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Author: Ruben Meiland

Friuli-Venezia Giulia: Wine, Prosciutto, and Golf

23 October 2023
5 min. read
Ruben Meiland
This year, our “late summer run” passes through Italy. Only an hour and a half flying from Amsterdam we visit the gorgeous Friuli-Venezia Giulia area, the northeast Italian region bordering Austria, Slovenia and the Adriatic Sea. It’s home to the Dolomite Mountains, vineyards producing white wines and of course some fantastic hidden-gem golf courses.
The stunning “Golf Senza Confini” golf course, tucked between the Tarvisio forest and the Julian Alps. Right next to the Italian, Austrian and Slovenian border. (Photo: Ruben Meiland)

Playing golf in Friuli

When you think about playing golf in Italy, you might think of Lombardy, Tuscany, Umbria or Piedmont first. A somewhat overlooked region is Friuli-Venezia Giulia, unrightfully so! The region has plenty to offer; a lot of unique golf courses, fantastic food, great history and of course some of the best wines in the world. 

During our trip we were lucky enough to play 3 completely different golf courses, each with their own unique characteristics.

Golf Senza Confini Tarvisio

Stunning views of the Alps at Golf Senza Confini Tarvisio. (Photo: Ruben Meiland)

It’s quite a ride to get to Golf Senze Confini Tarvisio as the course is situated at the base of the Alps on the plateau of Priesnig, close to the Italian/Austrian/Slovenian border. This gives the course a very secluded feel. It’s definitely “off the beaten track”. From 2013 to 2016 the course was redesigned by architect Marco Croze. It is framed by the thousand-year-old Tarvisio Forest with its ancient trees, which already started to show their “fall colours” when we visited.

Udine Golf Club

The 18th green at Udine Golf Club, including a helipad. (Photo: Ruben Meiland)

Tucked away in the middle of the Friuli Venezia Giulia region lies the lovely Villaverde Hotel & Resort and the accompanying Udine Golf Club. We stayed in the beautiful resort overlooking the practice facilities and club house so we couldn't wait to get going!

Udine Golf Club is protected by centuries-old oak trees, and the light shade of wild cherry and alder trees. The course follows the curves of the hills, treating players to majestic views.

Golf Club Grado

There certainly is no shortage of water (hazards) at Golf Club Grado. (Poto: Ruben Meiland)

The last round of our trip was played at Grado Golf, an 18 hole championship course perched between the Laguna di Grado and the Mediterranean Sea. This can only mean one thing; water (my magnet) will come into play on almost every hole.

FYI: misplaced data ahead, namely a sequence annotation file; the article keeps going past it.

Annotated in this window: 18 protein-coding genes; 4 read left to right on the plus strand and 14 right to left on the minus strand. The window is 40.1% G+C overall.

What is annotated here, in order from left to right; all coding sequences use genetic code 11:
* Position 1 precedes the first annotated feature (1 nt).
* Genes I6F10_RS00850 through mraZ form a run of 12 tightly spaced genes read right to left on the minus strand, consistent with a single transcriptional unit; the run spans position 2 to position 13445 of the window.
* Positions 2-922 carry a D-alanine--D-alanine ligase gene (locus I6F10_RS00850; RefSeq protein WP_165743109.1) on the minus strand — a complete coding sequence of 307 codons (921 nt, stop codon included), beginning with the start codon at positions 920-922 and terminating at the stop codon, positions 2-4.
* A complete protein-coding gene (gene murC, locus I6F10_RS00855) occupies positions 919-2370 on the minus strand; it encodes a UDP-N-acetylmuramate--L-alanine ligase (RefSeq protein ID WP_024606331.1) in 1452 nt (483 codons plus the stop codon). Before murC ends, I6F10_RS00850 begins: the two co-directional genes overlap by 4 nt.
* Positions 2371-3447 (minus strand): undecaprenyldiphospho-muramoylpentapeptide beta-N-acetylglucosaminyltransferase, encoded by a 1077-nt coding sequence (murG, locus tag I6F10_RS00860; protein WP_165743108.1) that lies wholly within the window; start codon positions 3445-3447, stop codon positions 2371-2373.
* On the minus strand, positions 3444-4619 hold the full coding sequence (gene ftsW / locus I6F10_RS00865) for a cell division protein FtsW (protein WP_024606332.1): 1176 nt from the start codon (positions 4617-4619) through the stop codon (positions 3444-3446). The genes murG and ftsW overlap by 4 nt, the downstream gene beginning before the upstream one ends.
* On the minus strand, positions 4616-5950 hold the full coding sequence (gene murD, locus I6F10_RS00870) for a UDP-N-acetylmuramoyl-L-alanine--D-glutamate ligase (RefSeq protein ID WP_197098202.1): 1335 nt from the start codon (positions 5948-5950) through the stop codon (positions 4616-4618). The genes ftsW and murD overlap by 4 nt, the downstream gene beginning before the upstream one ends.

History of Friuli-Venezia Giulia

In Roman times, modern Friuli Venezia Giulia was located within “Regio X Venetia et Histria” of Roman Italy. The traces of its Roman origin are visible all over the area. In fact, the city of Aquileia, founded in 181 BC, served as a regional capital and rose to prominence in the Augustan era.

On our trip we visited two wonderful places that truly added to the experience of playing golf in such a historic country; Udine and Aquileia.

The  Basilica in Aquileia. (Photo: Ruben Meiland)

Udine is the historical capital of Friuli. The centre of the city is dominated by the castle, built by the Venetians in 1517 over a Lombard fortification ruined by an earthquake in 1511. The old has lots of interesting architecture, cosy squares, shops and enough restaurants and bars to keep you coming back for a couple of nights.

Visiting Aquileia makes you feel like going back to the Roman era. This lovely town was founded by the Romans in 180 BCE and boasts interesting archeological sites and landmarks. The Basilica is a must-visit, as is the Foro Romano. Top it off with some wonderful Italian ice cream in one of the shops downtown and you couldn’t feel more Roman.

Local cuisine

The region might not be as well known as others in Italy, but Friuli Aquileia has actually been known for its wine production for centuries. The typical wines of this region are less structured and lighter in the body. These are usually made with the grape Merlot or Cabernet Sauvignon, which is combined with Refosco dal Peduncolo Rosso. 

Drying hams at the “Museo del Prosciutto” at DOK Dall’Ava. (Photo: Ruben Meiland)

Another thing you can’t skip - unless you’re vegetarian of course - is the local specialty prosciutto. The locals eat this tasty ham with almost every meal. If eating this local treat isn’t enough and you want to know more about its history, make sure to visit the “Museo del Prosciutto” at DOK Dall’Ava where you can learn everything about the whole process of making these hams.

As you can tell; Friuli-Venezia Giulia has a lot to offer. For golfers, people who are interested in the history of Italy and foodies. Combining the three makes this a perfect getaway!

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